Reflection Fest Day 5: Goals for 2014
Happy New Year! On the last day of Reflection Fest, let’s think about the coming year. What goal(s) do you have for your teaching or for your students this year?
I hope to further my coaching practice by videotaping more of my coaching sessions. I did this once so far this year and found it was an invaluable way to learn about my development. Even looking at my own body language as I talked to another teacher told me a lot!
Reading the lists of goals from our Tch community is inspiring:
- “My goal is that every student I came in contact with is excited to write. Writing is power, and kids need to see that.” — Katie Novak, K-12 Reading Coordinator, Chelmsford, MA
- “Refine best practice and move students to greater independence on all standards.” — Esther Wu, High School English Teacher, Mountain View, CA
- “I want to see more students address texts in scientific contexts with the skills needed for note taking and identifying information relative to the purpose of the text.” — Shelia Banks, School Support Specialist, Marrero, LA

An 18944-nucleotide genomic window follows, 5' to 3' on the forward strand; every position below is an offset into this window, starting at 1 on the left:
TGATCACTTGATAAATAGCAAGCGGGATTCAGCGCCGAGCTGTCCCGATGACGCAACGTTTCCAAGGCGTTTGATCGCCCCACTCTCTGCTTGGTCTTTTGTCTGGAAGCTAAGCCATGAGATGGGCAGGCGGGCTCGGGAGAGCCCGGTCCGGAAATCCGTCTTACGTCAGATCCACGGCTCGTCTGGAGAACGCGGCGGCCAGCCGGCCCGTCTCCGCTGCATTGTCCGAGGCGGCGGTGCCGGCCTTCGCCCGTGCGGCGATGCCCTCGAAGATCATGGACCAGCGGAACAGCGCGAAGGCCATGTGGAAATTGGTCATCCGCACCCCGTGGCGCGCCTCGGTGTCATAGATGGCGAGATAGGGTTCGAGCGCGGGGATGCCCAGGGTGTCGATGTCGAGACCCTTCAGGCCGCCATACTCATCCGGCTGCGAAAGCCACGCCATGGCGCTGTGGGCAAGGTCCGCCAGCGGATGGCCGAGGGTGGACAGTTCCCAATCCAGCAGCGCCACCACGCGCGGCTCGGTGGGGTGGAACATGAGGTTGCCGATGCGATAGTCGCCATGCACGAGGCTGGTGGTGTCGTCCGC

Share your goals for 2014 in the comments section below… and HAPPY NEW YEAR!
Lily Jones taught K/1 for seven years in Northern California. She has experience as a curriculum developer, instructional coach, teacher trainer, and is also a contributing writer for Teaching Channel.
Reflection Fest Day 4: Favorite New Thing You’ve Tried
One of my favorite things is sharing resources with teachers. Today, let’s share the favorite new things that we’ve tried this year.
I still feeling like I’m learning so much about coaching. One of the things I’ve been doing this year is bring new teachers to observe veteran teachers.
Reflection Fest Day 3: Biggest Challenge
Today, let’s reflect on our challenges so far this year. What has kept you up at night, made you worry, or tested your resolve? This may be a single moment or an ongoing struggle.
Reflection Fest Day 2: Funniest Classroom Moment
Today’s reflection is a fun one: Think about your funniest classroom moment this year.
Humor is an essential part of classroom life. I used to spend all my days around kindergartners and first graders, laughing my head off at their amazing way of approaching the world. Luckily, through my coaching work, I still go into kindergarten classes every so often — and my funniest moment this year happened when I was observing a kindergarten math lesson. As I sat in the back of the class, a teensy little boy walked up to me. Looking me straight in the eyes, he started stroking the sides of my face while whispering, “You are safe. You are safe.” It was so bizarre… and hilarious!